As the government weighs bold steps to aid homeowners facing foreclosure, new data shows how big the problem has become.
According to data expected to be released today, nearly one in five borrowers owe more than their homes are worth.
A state-by-state negative-equity breakdown compiled by First American CoreLogic Inc. offers an in-depth look at how falling home prices have disrupted the mortgage market. The report comes as government officials hammer out a new plan to help these "underwater" borrowers by offering guarantees against losses to lenders that agree to modify loans.
"The most troubling finding from a risk perspective is that many borrowers have no house price appreciation at all," said Mark Fleming, First American CoreLogic's chief economist. "So no lender is going to refinance an existing loan balance if it's more than the house is worth, and particularly as home prices continue to decline."
The report found that 7.6 million U.S. mortgages, or 18% of all properties with a first or second lien, were in a negative-equity position at Sept. 30. Another 2.1 million mortgage were nearing that point.
Mr. Fleming's biggest concern is that unemployment, which hit a five-year high of 6.1% in September, would rise to 7% or higher.
"As people lose their jobs and face trouble paying their mortgage there's a much higher chance that they can't refinance or sell their homes" and could default, he said.
Six states account for 58% of all negative-equity mortgages: Arizona, California, Florida, Michigan, Nevada, and Ohio. Those states are also among the ones with the highest number of foreclosures.
New York has the lowest rate of mortgages with negative equity, 7%, followed by Hawaii, Pennsylvania, and Montana.
Mr. Fleming said he was particularly concerned about Nevada, where 48% of properties with first and second liens had negative equity. He blamed a speculative building boom in Las Vegas over the last five years.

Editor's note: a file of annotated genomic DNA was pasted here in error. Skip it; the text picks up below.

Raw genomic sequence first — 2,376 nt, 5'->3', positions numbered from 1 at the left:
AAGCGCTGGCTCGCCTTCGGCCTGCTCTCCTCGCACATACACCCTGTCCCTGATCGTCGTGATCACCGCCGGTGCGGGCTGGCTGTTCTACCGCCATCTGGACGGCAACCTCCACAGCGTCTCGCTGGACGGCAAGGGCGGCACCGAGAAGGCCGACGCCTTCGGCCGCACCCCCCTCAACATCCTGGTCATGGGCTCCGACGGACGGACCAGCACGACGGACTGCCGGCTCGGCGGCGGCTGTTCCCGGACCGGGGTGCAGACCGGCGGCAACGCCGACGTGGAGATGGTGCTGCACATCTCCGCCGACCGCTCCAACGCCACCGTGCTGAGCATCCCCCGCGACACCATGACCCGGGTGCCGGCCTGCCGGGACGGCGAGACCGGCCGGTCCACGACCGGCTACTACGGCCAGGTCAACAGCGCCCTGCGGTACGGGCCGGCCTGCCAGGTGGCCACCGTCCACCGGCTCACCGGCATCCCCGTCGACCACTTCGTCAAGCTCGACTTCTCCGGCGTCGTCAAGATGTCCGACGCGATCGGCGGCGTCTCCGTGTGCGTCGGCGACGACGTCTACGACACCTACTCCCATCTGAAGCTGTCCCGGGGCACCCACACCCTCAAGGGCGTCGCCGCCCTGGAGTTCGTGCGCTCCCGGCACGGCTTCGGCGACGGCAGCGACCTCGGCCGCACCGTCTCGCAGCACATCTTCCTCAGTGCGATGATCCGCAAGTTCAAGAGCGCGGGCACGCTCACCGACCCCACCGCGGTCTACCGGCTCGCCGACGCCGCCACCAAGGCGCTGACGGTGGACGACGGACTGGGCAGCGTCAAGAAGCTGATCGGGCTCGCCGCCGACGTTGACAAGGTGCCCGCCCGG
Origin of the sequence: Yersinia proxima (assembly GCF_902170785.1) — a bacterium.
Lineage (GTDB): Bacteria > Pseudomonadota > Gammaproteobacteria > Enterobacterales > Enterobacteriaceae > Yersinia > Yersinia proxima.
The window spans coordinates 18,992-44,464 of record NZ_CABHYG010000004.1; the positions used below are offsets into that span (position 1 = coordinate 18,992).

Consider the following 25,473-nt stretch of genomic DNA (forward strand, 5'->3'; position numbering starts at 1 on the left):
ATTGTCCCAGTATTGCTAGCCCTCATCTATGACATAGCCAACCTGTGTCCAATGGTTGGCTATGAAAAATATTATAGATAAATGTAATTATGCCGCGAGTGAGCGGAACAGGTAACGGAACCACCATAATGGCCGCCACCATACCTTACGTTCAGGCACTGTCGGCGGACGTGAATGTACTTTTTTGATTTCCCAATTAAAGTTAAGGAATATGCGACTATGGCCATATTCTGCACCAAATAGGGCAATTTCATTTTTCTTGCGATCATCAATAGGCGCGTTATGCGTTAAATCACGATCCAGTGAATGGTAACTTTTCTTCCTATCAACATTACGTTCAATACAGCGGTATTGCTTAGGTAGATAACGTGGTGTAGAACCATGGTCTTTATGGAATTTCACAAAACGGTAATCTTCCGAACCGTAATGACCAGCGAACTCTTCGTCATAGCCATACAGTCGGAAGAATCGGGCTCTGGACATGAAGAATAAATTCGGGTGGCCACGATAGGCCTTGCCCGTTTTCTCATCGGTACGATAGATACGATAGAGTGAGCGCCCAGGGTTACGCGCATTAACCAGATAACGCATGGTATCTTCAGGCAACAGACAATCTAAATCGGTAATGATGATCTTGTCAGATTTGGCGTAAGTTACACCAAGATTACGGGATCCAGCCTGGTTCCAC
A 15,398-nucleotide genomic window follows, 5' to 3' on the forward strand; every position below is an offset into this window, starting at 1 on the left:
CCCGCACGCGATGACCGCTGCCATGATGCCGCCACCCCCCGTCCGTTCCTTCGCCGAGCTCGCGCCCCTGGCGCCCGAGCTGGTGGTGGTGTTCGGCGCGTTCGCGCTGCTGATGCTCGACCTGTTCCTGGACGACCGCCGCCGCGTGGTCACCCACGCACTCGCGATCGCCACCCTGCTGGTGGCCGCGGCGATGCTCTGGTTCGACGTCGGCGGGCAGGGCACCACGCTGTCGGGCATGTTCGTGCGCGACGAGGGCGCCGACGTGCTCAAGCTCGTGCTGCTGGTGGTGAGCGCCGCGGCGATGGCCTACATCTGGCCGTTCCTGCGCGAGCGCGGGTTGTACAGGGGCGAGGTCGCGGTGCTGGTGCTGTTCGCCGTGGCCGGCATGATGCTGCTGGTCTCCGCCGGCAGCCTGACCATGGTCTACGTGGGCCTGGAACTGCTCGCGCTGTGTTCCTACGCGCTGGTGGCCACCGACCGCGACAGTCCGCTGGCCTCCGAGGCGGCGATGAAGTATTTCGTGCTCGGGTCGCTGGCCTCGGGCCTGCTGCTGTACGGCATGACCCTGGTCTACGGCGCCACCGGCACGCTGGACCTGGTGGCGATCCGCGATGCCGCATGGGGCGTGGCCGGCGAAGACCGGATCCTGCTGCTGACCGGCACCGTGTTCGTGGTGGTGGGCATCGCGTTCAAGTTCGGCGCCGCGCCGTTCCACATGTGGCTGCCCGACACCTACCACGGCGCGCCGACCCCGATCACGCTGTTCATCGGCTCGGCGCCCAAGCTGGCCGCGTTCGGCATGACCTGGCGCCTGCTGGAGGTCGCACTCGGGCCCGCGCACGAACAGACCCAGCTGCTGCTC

The report found that states with high percentages of negative equity fell into three distinct groups. Values are off sharply in states like California and Florida after a housing boom that included a large number of speculators.
Prices for homes in Midwestern states such as Michigan and Ohio, which are in the middle of a manufacturing-driven economic downturn, have come under stress as consumers leave the region.
In a third group, Southern states, home prices have slid because of national economic trends rather than local factors.
Mr. Fleming attributed many of the industry's problems to the number of borrowers with stated-income loans or no-documentation loans, which enabled people to buy homes with little down.
The data can be used by servicers and investors at "the ZIP code level," to allow risk managers to determine the future risk to their portfolios, he said. "This gives risk managers more insight into what's going to happen in the future," he said.
First American CoreLogic, a unit of First American Corp., examined public records of 42 million outstanding first- and second-lien mortgages. It used an automated valuation model to determine values for properties, and subtracted these values from the total debt outstanding.
This report was not as bearish as one released this month by Moody's Economy.com, which estimated that 12 million homeowners owe more than their homes are worth, double the 6.6 million at the end of 2007, and four times the estimated 3 million who were underwater in 2006.
Gus Faucher, a director of macroeconomics at Moody's Economy.com, said his company's higher estimate was based on a sample of credit files from the credit bureau Equifax Inc., which was combined with regional pricing data to generate an estimate of the number of borrowers with negative equity.
"This is as bad as it gets," Mr. Faucher said. "People are much more vulnerable because they got these stated-income and no-documentation loans and they were relying on rising housing prices to bail them out, and that's not going to happen."
Investors will "take a hit" from the latest government proposal offering incentives to servicers, Mr. Faucher said, because investors will have to lower the principal value of the loan in exchange for a government guarantee.